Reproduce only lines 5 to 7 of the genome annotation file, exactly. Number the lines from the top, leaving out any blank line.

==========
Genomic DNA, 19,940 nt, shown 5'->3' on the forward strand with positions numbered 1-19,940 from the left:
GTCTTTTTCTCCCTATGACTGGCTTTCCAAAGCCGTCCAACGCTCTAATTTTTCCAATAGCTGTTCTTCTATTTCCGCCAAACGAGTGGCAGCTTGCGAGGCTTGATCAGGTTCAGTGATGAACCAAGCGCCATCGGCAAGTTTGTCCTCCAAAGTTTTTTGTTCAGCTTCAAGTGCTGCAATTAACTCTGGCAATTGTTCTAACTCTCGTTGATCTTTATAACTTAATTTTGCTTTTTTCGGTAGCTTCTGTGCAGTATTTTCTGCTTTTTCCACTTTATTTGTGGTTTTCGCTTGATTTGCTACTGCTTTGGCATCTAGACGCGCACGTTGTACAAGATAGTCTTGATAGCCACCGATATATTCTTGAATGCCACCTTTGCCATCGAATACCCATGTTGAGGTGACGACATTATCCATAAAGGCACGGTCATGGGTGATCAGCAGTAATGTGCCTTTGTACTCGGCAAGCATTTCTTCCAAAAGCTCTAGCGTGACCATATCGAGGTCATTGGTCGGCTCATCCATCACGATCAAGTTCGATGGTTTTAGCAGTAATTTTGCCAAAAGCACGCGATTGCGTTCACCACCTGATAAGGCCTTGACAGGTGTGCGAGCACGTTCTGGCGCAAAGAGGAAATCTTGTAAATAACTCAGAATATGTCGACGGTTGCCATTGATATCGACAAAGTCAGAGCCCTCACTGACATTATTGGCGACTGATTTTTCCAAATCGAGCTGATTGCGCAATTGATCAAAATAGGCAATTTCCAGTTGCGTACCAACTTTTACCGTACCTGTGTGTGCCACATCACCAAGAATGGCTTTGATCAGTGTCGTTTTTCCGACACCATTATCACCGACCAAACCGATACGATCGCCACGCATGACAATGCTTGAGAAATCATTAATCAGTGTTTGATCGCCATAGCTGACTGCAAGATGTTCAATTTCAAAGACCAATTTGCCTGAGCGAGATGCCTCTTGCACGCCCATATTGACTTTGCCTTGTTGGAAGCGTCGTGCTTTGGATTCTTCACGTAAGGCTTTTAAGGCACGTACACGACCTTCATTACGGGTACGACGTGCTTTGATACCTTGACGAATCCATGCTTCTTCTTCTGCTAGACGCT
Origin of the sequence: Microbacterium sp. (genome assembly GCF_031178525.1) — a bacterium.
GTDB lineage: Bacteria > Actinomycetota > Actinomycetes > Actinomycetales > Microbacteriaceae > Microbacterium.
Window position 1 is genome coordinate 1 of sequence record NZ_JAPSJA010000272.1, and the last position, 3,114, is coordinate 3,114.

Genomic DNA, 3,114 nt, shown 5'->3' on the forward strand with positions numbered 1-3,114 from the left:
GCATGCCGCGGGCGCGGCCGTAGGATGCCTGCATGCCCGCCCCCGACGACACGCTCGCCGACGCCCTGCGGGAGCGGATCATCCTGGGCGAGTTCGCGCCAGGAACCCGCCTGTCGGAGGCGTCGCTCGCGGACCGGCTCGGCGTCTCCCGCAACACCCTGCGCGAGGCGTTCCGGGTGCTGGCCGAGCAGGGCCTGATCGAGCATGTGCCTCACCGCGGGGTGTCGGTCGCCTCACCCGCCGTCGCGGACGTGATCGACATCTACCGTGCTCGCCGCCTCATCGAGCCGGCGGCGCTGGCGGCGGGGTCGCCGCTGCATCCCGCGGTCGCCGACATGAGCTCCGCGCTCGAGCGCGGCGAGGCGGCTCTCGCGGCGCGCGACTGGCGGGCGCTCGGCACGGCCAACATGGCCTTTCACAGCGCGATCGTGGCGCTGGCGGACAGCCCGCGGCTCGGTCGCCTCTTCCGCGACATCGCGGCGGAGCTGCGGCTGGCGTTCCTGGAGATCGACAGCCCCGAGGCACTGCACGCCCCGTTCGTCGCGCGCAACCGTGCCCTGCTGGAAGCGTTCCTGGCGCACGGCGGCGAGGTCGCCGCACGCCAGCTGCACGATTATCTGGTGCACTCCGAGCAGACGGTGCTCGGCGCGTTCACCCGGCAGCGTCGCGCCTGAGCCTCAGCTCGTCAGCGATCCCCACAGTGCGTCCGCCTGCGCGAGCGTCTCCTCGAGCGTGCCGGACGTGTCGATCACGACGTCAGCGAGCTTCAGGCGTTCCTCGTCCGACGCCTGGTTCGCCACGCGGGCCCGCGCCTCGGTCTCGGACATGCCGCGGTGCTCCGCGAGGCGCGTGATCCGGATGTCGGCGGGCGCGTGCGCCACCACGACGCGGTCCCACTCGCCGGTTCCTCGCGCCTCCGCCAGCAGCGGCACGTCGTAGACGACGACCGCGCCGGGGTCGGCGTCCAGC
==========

Window position 1 is genome coordinate 1 of sequence record NZ_JAPSJA010000272.1, and the last position, 3,114, is coordinate 3,114.

Genomic DNA, 3,114 nt, shown 5'->3' on the forward strand with positions numbered 1-3,114 from the left:
GCATGCCGCGGGCGCGGCCGTAGGATGCCTGCATGCCCGCCCCCGACGACACGCTCGCCGACGCCCTGCGGGAGCGGATCATCCTGGGCGAGTTCGCGCCAGGAACCCGCCTGTCGGAGGCGTCGCTCGCGGACCGGCTCGGCGTCTCCCGCAACACCCTGCGCGAGGCGTTCCGGGTGCTGGCCGAGCAGGGCCTGATCGAGCATGTGCCTCACCGCGGGGTGTCGGTCGCCTCACCCGCCGTCGCGGACGTGATCGACATCTACCGTGCTCGCCGCCTCATCGAGCCGGCGGCGCTGGCGGCGGGGTCGCCGCTGCATCCCGCGGTCGCCGACATGAGCTCCGCGCTCGAGCGCGGCGAGGCGGCTCTCGCGGCGCGCGACTGGCGGGCGCTCGGCACGGCCAACATGGCCTTTCACAGCGCGATCGTGGCGCTGGCGGACAGCCCGCGGCTCGGTCGCCTCTTCCGCGACATCGCGGCGGAGCTGCGGCTGGCGTTCCTGGAGATCGACAGCCCCGAGGCACTGCACGCCCCGTTCGTCGCGCGCAACCGTGCCCTGCTGGAAGCGTTCCTGGCGCACGGCGGCGAGGTCGCCGCACGCCAGCTGCACGATTATCTGGTGCACTCCGAGCAGACGGTGCTCGGCGCGTTCACCCGGCAGCGTCGCGCCTGAGCCTCAGCTCGTCAGCGATCCCCACAGTGCGTCCGCCTGCGCGAGCGTCTCCTCGAGCGTGCCGGACGTGTCGATCACGACGTCAGCGAGCTTCAGGCGTTCCTCGTCCGACGCCTGGTTCGCCACGCGGGCCCGCGCCTCGGTCTCGGACATGCCGCGGTGCTCCGCGAGGCGCGTGATCCGGATGTCGGCGGGCGCGTGCGCCACCACGACGCGGTCCCACTCGCCGGTTCCTCGCGCCTCCGCCAGCAGCGGCACGTCGTAGACGACGACCGCGCCGGGGTCGGCGTCCAGC